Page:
Attempts to privatize public housing, and even practices whereby shelter and services for the unhoused are contracted out are part of a larger industry around affordable housing that has grown stronger during De Blasio’s administration. The main mechanism through which he has attempted to construct affordable housing is mandatory inclusionary housing, or MIH, which has fueled the construction of more luxury market-rate units than affordable ones, and has been called a gentrification plan by some. At the same time, the affordable units built have been too few and not affordable enough for those who need housing the most. And yet, MIH and “affordable housing” are being used by the city to justify deals that will (continue to) displace residents. Thus:
We call for a moratorium on all large-scale, city-led rezonings and development projects. The risk of displacement outweighs the paultry benefits of “affordable housing.”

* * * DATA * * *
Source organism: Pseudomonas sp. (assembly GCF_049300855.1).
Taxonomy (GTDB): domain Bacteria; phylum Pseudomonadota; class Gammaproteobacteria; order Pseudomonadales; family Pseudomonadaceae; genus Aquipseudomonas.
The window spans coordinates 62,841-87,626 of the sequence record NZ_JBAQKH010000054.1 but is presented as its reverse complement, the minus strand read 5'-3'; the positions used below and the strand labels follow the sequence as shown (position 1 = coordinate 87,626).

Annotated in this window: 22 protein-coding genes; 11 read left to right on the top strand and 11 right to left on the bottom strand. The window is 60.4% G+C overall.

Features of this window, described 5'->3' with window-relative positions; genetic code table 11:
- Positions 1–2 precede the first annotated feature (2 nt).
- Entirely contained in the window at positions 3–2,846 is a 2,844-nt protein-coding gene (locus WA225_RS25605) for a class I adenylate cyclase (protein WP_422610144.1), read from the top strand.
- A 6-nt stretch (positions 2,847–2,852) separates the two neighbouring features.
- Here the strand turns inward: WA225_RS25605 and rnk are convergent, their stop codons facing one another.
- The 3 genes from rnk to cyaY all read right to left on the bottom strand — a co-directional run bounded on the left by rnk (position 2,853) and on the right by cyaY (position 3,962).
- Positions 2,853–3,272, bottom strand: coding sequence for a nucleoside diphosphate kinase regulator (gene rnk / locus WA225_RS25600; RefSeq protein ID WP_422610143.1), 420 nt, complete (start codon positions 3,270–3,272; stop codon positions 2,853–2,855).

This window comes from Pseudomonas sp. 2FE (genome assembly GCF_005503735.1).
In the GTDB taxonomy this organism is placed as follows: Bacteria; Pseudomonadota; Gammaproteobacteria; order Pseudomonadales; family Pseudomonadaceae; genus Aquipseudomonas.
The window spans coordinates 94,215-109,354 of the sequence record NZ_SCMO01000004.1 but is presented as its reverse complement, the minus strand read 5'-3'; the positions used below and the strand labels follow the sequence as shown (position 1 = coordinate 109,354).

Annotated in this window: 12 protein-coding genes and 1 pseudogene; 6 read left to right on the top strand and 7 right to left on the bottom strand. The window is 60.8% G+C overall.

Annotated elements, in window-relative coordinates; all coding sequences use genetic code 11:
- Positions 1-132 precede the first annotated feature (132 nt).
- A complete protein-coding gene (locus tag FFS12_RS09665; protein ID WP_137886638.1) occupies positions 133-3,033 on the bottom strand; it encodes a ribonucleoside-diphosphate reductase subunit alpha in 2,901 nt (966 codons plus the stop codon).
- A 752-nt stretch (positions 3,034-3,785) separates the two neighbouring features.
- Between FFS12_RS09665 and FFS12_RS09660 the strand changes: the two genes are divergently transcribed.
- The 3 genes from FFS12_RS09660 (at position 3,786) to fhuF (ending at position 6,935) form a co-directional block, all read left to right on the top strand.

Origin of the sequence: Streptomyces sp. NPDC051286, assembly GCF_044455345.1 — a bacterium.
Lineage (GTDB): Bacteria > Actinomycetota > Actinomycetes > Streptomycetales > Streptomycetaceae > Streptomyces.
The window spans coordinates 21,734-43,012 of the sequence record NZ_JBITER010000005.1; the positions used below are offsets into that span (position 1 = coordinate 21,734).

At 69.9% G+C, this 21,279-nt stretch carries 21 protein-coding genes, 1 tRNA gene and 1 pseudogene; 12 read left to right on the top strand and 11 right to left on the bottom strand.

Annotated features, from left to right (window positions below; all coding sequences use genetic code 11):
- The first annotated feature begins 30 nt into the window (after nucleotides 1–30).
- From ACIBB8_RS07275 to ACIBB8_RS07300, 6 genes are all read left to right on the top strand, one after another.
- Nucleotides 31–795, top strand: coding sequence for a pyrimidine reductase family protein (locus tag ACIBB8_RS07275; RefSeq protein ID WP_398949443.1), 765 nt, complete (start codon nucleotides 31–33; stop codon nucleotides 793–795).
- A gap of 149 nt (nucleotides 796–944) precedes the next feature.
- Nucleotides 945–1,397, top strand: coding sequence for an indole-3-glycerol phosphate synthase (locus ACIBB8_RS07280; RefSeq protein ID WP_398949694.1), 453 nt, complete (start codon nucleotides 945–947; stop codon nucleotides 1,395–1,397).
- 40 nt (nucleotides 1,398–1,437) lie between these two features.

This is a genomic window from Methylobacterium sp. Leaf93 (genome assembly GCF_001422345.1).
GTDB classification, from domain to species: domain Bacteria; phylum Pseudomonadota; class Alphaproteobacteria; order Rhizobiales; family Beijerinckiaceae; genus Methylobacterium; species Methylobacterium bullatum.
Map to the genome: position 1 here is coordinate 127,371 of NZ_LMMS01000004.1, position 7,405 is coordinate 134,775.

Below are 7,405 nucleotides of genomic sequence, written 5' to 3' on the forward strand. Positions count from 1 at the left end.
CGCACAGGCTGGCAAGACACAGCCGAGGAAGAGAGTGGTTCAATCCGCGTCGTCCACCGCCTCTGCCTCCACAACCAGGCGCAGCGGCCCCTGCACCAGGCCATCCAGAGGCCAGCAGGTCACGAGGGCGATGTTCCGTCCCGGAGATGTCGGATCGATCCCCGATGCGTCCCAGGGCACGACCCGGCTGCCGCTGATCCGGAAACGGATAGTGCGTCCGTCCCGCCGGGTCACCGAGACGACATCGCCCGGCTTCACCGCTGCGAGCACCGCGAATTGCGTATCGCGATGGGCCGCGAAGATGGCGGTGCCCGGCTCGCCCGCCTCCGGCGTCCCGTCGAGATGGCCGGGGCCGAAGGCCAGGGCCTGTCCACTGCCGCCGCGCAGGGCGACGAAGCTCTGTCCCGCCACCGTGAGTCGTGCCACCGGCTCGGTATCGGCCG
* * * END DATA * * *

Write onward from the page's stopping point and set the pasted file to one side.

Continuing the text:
Radically restructure public-private partnerships in the provision of housing so housing people rather than generating profit is the central goal. Towards that end:
- 80% of new residential buildings constructed should be “affordable”
- Affordability brackets should be localized rather than based on a city-wide AMI
- Assessments of the consequences of new development should attend to the implications for households of color and working-class households. No displacement is tolerable.